The truck flopped onto the passenger side with a loud bang. The next few seconds seemed to move in slow motion. There was a crunching sound as it rolled onto the roof. With three of us in the cab of the truck, I was unbelted in the middle, sitting on a folded sofa cushion stuffed in between the seats. That’s the way we did it in the early 1980s. I felt myself heading toward the windshield. Doug’s forearm struck me in the chest, slamming me back against the seats, just as the windshield cracked. Jagged lines spread across the windshield, and tiny shards of glass sprayed throughout the cab. The truck continued its downward roll with more popping and cracking. Would the truck stay in one piece at it plummeted to the bottom, ninety feet below? Would we survive?

The driver’s side hit the ground, and the truck came to a sudden stop with a jolting thud, throwing the three of us into a pile. With Doug on the bottom of the pile, he couldn’t help my sister and I push the passenger door open, which was now located above us. Then we heard voices outside the truck, “Are they dead?” The people from the Honda were pulling on the door. We pushed, they pulled, and finally the mangled door gave way. We scrambled out and sat on the side of the truck. The passenger of a passing car gawked at us and remarked, “Heck of a place to park.”

As we oriented ourselves, we realized the truck had only rolled three quarters of a turn. The undercarriage of the truck had come to rest against a tree.  We were about twenty feet below the road. We sat on the side of the truck taking inventory of the damage, to us and the truck. The truck was a total loss, but the three of us just had bumps and bruises (and a few concussions we would later learn). Someone had gone to the park office and reported the accident. We heard galloping. “The cavalry’s coming?” I wondered out loud. Not exactly. It was a medic on a horse. After checking us out and declaring us fit enough to wait for a tow truck, our hero on horseback rode off with my sister squished onto the saddle, arms tightly around his waist. What in the world?

We found where the tire had gotten off the macadam. It was just a three-inch drop. Why hadn’t it been able to get back up? Why did the truck roll over the cliff? I remembered this accident as I read about a Christian leader who has gone off track. I wondered how he had gotten so far from the truth. He had been ministering well for so long, but now, after decades of solid teaching, he was espousing things that were unbiblical. I realized it only takes a small turn off the narrow road before you can fall off a cliff. It was a good reminder that I need to constantly test what I’m hearing, reading, and teaching with the truth of God’s Word to make sure I stay on solid ground.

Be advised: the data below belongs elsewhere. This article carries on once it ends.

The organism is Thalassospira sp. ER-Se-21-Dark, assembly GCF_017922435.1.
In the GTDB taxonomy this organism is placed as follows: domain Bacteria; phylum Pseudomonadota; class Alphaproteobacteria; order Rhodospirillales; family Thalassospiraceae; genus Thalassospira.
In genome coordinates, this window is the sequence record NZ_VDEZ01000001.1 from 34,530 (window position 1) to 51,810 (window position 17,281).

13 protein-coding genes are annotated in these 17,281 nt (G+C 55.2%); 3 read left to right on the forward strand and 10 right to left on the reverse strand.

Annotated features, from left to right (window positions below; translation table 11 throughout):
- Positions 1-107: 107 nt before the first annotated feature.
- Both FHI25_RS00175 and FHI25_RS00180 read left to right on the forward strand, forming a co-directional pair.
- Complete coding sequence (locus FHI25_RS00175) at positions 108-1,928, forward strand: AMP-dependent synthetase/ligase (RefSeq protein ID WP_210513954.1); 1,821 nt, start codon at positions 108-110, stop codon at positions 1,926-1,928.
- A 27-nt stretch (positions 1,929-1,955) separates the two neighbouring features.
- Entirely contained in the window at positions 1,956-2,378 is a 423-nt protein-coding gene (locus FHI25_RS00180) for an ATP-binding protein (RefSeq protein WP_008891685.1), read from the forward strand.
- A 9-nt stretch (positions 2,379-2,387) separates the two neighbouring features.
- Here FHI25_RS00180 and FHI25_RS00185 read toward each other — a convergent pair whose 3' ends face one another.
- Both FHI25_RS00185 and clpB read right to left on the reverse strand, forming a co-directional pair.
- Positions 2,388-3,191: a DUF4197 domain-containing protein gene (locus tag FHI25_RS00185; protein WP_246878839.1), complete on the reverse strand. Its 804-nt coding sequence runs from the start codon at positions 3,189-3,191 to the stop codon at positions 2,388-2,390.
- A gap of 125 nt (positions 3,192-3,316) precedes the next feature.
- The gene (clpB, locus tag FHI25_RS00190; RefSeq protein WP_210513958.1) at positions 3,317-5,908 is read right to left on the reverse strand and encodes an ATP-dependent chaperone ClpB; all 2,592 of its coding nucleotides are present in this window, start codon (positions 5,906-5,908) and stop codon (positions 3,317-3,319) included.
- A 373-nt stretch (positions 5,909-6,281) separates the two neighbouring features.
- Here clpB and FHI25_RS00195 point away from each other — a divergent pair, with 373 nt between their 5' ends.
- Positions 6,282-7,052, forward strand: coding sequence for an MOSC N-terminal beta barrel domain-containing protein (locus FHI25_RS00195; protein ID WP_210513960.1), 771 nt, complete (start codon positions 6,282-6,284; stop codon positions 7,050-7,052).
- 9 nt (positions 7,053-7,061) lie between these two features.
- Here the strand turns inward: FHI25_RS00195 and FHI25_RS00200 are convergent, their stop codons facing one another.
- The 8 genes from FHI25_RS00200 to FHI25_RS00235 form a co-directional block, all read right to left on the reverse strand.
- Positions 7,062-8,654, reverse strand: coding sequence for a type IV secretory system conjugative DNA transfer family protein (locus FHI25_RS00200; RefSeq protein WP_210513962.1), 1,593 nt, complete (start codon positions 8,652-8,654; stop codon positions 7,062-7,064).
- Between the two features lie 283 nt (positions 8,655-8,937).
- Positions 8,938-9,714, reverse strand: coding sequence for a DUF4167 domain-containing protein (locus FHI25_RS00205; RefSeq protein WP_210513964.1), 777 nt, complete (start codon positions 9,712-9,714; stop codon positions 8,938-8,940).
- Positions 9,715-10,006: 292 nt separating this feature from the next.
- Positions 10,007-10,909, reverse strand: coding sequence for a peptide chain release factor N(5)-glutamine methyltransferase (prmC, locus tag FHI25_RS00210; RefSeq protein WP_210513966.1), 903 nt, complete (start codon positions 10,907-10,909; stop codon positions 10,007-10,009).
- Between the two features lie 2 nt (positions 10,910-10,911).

“You were running well; who hindered you from obeying the truth? This persuasion is not from Him who calls you.” (Galatians 5:7-8 ESV)

Cicada Life

It’s quiet. Very quiet. Considering we live in the middle of nowhere, the quietness shouldn’t seem out of place. But for June and into July, our woods have been home to the emergence of the 17-year Cicadas. Millions of them. For a few weeks we were forced indoors. We couldn’t hear each other speak. Their incessant hum even drowned out the roar of the mower. I could deal with the noise coming from the trees, but then the buggers started leaving the trees. They were not expert flyers. It was like they just stumbled out of the trees and hoped to land on any flat surface. That flat surface was often our heads, arms, legs, whatever they could grab onto with their little spikey feet, scaring the bejeebies out of me.

But now, that has all changed. There are still a few broken-hearted stragglers humming away. But I am afraid they have missed out on love. It’s sad, really. This was their only chance, after 17 years of waiting and preparing. Their red, bulgy eyes must be filled with tears, as their calls for love go unanswered. Their carcasses are lying in the driveway, the patio, the pool, the deck. Their time on earth is very brief—at least the time they spend in sunshine. I suppose, technically, for an insect, 17 years is a long lifespan. But they only live above the ground for a few weeks, just long enough to find a mate and start the process over for the next brood, which will emerge in another 17 years.

Our lives on this earth are so much longer and fuller. I mean, we do more than just procreate, as great as that one aspect of life is. But in view of eternity, our lives here are likewise very short, no more than a speck in time. It’s what we do with this life that matters. By all means, procreate. But maybe try a different tactic than hanging out in a tree, making a lot of noise.  

Concentrating on the eternal just so happens to make our short time here even better. It’s a blessing to love our neighbors, care for one another, help those in need, rejoice always, weep with those who weep, share the Gospel, pray for others, give generously, and love the Lord your God with all your heart, mind, and strength. These are things that will last long after our mortal bodies give out and turn to dust, like the last few cicada carcasses littering my patio. Their life is over, their job done, but ours is just beginning.

You do not even know what will happen tomorrow. What is your life? You are a mist that appears for a little while and then vanishes. (James 4:14 NIV)